If you're you're reading this as a vegan, chances are you made the decision to adopt the lifestyle for one of three reasons:
Combinations of those, or for another reason, are, of course, perfectly valid too.
It is the last reason for me. I am vegan for the animals. I will do my best to explain veganism based on the concept of being an "animal lover." What does that truly mean, and how is being vegan the only way one can ever indeed be an animal lover without condition?
Here are a few scenarios to consider what it really means to be an "animal lover" or not.
It's Friday afternoon, and your work colleagues have decided that a bite to eat and a few drinks after work is in order for the evening. A great night out beckons, but first you have to grab some groceries and get someone in to babysit the kids at such late notice. A quick online search gets you a babysitter in your area, Tania, that looks pretty good – a reasonable price and cover at late notice too.
Your call with Tania goes like this:
You: So how long have you been babysitting for?
Tania: Oh, about a year now.
You: Great! Well, my two can be a handful, but nothing too bad. I'll need you for about three hours.
Tania: No problem. I really love kids.
You: Awesome. Always good to know.
Tania: Yeah, I do, though, like to eat their roasted or fried bodies three or four times a week. Please don't worry, though, they are humanely killed, and I always use a lot of vegetables to go with them. So, all's good!
You: Say what?! <hangs up>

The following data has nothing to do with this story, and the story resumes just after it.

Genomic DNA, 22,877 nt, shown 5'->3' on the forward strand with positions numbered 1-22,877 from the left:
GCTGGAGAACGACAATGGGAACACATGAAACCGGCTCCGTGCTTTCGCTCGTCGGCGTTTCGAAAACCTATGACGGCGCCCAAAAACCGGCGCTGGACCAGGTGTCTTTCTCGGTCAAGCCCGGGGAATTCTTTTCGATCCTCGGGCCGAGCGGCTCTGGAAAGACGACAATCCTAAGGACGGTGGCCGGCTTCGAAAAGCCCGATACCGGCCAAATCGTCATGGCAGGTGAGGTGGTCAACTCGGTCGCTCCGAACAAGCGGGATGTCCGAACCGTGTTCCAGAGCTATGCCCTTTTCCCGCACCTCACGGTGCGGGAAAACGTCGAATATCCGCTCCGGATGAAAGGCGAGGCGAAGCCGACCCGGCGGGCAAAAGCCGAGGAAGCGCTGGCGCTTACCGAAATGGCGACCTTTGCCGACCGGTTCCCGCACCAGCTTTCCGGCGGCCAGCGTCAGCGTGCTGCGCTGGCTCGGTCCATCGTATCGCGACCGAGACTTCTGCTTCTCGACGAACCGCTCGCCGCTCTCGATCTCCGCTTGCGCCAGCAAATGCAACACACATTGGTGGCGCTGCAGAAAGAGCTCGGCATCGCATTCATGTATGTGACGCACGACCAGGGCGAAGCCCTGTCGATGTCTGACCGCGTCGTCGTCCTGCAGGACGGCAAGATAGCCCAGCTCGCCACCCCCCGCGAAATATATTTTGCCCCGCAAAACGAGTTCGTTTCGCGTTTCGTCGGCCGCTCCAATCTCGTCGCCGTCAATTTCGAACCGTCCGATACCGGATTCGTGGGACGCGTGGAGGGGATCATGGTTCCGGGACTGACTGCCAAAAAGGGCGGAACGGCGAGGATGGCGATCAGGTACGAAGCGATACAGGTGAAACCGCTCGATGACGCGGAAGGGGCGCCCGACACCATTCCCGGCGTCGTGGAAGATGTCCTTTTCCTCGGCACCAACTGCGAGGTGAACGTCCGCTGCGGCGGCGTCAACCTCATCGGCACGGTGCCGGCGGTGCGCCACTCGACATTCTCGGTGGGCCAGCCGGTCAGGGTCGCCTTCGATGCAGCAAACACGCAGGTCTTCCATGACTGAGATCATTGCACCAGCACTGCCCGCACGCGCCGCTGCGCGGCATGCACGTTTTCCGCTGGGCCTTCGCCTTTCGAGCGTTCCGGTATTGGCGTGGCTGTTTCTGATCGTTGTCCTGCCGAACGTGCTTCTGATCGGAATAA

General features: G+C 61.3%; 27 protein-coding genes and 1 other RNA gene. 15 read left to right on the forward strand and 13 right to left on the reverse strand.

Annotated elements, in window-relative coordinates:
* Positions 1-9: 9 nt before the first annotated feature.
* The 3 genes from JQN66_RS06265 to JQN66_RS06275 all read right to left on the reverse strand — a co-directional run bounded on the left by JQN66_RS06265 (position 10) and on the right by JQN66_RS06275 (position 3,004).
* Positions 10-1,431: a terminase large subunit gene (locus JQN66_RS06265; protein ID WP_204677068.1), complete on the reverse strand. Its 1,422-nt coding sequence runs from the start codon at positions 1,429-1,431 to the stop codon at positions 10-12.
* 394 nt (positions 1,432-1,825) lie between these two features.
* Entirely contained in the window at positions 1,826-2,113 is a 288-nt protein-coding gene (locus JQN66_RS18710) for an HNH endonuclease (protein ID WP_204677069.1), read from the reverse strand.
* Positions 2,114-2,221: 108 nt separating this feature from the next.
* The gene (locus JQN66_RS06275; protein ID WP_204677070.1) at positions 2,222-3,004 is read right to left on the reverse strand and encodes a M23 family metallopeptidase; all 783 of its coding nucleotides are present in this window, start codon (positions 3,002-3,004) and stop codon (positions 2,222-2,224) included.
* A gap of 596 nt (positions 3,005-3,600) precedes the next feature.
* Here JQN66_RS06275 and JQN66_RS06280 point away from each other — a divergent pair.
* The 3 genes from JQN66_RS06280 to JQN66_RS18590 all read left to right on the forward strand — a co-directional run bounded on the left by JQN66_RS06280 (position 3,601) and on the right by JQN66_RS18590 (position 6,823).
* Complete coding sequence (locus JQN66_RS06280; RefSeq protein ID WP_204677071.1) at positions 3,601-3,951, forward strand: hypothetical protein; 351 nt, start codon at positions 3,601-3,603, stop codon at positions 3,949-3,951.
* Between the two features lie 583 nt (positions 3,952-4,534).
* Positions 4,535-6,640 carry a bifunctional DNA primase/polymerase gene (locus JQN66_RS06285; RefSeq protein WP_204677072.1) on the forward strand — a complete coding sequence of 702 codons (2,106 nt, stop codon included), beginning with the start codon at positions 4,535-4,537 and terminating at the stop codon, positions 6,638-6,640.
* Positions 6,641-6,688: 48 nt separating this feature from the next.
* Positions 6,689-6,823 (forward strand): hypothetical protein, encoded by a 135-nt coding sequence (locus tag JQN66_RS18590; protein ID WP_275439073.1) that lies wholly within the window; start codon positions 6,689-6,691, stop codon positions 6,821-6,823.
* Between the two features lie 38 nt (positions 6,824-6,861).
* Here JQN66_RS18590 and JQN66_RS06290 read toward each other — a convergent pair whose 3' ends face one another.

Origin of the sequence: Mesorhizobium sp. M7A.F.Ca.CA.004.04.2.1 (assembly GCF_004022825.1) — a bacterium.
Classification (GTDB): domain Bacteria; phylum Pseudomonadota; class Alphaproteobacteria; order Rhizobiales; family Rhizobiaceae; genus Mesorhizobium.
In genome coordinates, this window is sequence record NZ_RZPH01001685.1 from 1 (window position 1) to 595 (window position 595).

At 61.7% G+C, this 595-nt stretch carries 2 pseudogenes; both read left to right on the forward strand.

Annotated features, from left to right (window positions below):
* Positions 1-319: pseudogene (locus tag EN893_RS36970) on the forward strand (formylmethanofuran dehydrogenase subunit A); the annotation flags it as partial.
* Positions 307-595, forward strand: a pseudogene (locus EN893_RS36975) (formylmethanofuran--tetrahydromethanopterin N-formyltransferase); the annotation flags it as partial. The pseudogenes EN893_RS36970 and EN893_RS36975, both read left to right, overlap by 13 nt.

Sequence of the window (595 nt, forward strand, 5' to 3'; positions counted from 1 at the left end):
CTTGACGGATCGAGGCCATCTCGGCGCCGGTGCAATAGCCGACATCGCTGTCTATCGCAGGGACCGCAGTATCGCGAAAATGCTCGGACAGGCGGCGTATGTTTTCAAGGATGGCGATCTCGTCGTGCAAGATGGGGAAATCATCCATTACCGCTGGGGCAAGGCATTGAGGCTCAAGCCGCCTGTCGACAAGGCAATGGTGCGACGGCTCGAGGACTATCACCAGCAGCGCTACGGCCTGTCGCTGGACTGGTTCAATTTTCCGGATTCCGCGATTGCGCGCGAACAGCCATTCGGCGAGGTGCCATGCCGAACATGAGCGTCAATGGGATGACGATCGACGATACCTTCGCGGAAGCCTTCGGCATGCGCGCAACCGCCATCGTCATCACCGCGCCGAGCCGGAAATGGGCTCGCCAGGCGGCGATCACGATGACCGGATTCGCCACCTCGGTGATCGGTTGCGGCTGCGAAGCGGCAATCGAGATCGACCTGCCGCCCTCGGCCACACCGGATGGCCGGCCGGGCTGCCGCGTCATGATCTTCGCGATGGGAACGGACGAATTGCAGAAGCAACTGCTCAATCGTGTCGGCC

Tania's services are, of course, never needed, and she goes down in history as the single worst babysitter of all time.
For those who call themselves "animal lovers," but still eat meat, really need to redefine themselves. Sure, they may have a cat or a dog in their lives, but they still consume the dead bodies of other less fortunate animals. That's a being a "pet lover" not "animal lover."
Put another way, why is it "OK" to eat one animal but not the other? Maybe Tania knows? But then again, probably not.
It is unfortunate that our society defines which beings are OK to eat, and which are NOT OK to eat. If you live in a western society, chances are you would never eat meat from a horse or a dog or cat.
In some cultures, slaughtering and then eating meat from these creatures is commonplace. How does it make you feel inside knowing that this happens? What's worse, if you have a dog or cat as a pet, imagining them going through this painful process may change your perspective.
If you truly love your pets, you should be vegan.
By any study-backed measure, all animals are sentient, pain averse beings. They, like humans, would want to avoid that which hurts or even kills them.
The fact that they cannot articulate this notion is irrelevant – their reactions to pain and pleasure are the same as baby humans who also cannot talk.